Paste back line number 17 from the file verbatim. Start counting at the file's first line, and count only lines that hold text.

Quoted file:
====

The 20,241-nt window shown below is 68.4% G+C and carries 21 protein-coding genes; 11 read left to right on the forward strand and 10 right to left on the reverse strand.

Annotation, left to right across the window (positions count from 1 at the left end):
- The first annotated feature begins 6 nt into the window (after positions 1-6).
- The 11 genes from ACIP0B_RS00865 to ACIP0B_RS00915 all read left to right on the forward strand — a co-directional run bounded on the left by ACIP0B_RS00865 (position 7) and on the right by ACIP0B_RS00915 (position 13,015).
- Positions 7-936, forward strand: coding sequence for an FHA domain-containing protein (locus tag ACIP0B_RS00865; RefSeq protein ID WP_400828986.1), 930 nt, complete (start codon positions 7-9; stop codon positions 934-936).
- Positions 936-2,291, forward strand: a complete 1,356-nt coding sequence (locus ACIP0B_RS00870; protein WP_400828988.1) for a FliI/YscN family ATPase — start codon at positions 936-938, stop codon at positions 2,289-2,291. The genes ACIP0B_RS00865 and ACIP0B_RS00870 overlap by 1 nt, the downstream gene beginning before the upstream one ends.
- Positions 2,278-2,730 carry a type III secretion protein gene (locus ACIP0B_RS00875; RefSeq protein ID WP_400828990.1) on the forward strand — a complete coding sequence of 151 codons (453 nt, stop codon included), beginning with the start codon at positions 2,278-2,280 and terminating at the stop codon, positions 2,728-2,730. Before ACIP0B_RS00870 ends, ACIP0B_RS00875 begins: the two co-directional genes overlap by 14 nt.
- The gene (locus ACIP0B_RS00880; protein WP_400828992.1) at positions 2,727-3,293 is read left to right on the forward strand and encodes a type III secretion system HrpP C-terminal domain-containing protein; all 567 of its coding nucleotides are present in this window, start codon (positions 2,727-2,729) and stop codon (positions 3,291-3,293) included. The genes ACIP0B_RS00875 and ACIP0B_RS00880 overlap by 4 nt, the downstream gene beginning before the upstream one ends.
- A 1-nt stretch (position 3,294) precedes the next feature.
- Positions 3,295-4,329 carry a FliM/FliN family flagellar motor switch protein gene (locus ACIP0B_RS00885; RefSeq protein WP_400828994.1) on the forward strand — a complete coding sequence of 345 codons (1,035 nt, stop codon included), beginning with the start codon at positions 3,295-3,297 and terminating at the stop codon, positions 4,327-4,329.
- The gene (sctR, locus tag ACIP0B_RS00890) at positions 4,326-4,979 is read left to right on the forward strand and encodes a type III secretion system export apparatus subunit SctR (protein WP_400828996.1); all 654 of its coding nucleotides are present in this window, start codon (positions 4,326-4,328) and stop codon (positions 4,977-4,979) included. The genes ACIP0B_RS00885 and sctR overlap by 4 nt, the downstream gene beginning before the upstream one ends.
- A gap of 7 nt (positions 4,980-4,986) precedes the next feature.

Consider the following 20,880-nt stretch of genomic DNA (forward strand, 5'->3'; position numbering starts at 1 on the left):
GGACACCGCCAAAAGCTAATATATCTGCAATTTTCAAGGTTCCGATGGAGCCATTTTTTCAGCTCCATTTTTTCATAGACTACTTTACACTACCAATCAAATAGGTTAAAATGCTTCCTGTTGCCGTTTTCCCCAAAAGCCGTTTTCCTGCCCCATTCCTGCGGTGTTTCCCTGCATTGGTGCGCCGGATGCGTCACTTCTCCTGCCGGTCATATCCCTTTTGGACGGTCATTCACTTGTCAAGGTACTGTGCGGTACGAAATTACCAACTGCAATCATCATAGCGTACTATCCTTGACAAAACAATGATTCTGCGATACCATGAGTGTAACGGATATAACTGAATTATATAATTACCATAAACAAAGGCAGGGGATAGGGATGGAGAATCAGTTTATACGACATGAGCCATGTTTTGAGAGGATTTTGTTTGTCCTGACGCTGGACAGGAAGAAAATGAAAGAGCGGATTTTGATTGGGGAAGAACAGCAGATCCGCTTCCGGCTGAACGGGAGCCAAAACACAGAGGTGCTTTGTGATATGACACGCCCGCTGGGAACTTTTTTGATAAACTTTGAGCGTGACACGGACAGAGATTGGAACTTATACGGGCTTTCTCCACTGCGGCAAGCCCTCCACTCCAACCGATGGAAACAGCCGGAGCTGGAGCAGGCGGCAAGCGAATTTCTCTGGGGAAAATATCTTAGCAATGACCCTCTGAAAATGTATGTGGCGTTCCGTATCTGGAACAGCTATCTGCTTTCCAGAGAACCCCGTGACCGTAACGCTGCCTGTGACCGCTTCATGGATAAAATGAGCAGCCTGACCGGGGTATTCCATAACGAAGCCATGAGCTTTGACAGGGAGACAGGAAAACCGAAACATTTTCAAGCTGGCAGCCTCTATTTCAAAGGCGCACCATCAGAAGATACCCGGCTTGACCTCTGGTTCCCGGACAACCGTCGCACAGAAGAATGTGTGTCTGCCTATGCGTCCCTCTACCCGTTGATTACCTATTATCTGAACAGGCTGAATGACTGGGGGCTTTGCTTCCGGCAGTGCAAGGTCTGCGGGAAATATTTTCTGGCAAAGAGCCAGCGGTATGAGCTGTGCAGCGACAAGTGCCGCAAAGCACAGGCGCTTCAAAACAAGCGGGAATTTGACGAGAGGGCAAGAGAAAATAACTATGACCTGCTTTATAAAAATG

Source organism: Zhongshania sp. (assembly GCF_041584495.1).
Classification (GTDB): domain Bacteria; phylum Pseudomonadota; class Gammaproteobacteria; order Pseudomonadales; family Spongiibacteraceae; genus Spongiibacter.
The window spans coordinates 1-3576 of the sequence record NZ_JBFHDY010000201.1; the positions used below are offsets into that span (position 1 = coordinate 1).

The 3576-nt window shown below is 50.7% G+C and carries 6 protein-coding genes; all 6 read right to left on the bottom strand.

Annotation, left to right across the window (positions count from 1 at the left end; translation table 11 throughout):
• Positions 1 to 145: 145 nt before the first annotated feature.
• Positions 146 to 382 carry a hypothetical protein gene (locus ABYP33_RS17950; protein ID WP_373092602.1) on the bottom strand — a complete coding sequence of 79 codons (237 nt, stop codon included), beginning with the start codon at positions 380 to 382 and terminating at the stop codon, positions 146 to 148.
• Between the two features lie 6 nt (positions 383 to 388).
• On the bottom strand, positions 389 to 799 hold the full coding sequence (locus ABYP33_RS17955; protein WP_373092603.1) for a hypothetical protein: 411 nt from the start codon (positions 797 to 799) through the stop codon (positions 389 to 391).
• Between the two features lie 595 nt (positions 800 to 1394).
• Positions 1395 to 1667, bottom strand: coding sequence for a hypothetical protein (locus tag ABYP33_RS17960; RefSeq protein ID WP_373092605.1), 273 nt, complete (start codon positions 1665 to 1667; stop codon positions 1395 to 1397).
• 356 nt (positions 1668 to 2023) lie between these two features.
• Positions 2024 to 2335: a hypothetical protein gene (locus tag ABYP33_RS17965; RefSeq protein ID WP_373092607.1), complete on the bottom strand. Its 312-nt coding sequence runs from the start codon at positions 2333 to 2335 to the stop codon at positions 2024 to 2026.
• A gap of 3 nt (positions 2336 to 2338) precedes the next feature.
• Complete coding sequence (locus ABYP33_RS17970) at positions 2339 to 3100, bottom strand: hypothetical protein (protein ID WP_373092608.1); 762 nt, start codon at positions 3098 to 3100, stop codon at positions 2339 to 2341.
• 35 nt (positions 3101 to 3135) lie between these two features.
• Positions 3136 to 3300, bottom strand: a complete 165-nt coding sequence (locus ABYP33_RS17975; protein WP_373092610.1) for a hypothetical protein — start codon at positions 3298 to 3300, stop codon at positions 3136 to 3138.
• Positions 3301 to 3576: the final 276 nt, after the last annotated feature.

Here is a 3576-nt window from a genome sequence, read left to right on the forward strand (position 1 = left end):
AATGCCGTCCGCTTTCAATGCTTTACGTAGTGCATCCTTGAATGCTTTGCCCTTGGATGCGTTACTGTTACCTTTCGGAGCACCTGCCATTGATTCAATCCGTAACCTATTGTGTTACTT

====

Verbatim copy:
The window spans coordinates 1-3576 of the sequence record NZ_JBFHDY010000201.1; the positions used below are offsets into that span (position 1 = coordinate 1).